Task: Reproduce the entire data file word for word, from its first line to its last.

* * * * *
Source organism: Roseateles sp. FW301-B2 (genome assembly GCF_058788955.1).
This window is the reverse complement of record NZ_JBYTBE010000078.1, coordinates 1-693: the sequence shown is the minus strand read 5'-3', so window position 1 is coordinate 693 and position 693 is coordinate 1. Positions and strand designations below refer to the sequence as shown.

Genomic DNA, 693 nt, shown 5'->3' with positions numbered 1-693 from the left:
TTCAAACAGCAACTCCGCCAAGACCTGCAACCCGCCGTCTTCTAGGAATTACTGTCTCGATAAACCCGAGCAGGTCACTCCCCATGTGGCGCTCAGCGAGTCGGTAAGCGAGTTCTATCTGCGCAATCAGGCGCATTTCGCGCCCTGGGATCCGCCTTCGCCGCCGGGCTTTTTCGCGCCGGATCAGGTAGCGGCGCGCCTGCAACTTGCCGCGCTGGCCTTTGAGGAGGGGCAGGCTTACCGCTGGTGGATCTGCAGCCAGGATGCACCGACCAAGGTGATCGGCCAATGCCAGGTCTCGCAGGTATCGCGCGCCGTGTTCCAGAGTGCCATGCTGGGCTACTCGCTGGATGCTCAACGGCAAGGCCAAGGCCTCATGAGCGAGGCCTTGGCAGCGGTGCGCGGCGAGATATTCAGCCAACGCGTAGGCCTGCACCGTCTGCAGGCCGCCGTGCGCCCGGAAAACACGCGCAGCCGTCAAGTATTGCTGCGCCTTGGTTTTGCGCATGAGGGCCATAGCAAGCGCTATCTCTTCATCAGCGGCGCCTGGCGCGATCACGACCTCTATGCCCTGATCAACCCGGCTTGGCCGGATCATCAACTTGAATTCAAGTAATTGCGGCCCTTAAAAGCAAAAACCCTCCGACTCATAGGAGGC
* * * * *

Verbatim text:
Source organism: Roseateles sp. FW301-B2 (genome assembly GCF_058788955.1).
This window is the reverse complement of record NZ_JBYTBE010000078.1, coordinates 1-693: the sequence shown is the minus strand read 5'-3', so window position 1 is coordinate 693 and position 693 is coordinate 1. Positions and strand designations below refer to the sequence as shown.

Genomic DNA, 693 nt, shown 5'->3' with positions numbered 1-693 from the left:
TTCAAACAGCAACTCCGCCAAGACCTGCAACCCGCCGTCTTCTAGGAATTACTGTCTCGATAAACCCGAGCAGGTCACTCCCCATGTGGCGCTCAGCGAGTCGGTAAGCGAGTTCTATCTGCGCAATCAGGCGCATTTCGCGCCCTGGGATCCGCCTTCGCCGCCGGGCTTTTTCGCGCCGGATCAGGTAGCGGCGCGCCTGCAACTTGCCGCGCTGGCCTTTGAGGAGGGGCAGGCTTACCGCTGGTGGATCTGCAGCCAGGATGCACCGACCAAGGTGATCGGCCAATGCCAGGTCTCGCAGGTATCGCGCGCCGTGTTCCAGAGTGCCATGCTGGGCTACTCGCTGGATGCTCAACGGCAAGGCCAAGGCCTCATGAGCGAGGCCTTGGCAGCGGTGCGCGGCGAGATATTCAGCCAACGCGTAGGCCTGCACCGTCTGCAGGCCGCCGTGCGCCCGGAAAACACGCGCAGCCGTCAAGTATTGCTGCGCCTTGGTTTTGCGCATGAGGGCCATAGCAAGCGCTATCTCTTCATCAGCGGCGCCTGGCGCGATCACGACCTCTATGCCCTGATCAACCCGGCTTGGCCGGATCATCAACTTGAATTCAAGTAATTGCGGCCCTTAAAAGCAAAAACCCTCCGACTCATAGGAGGC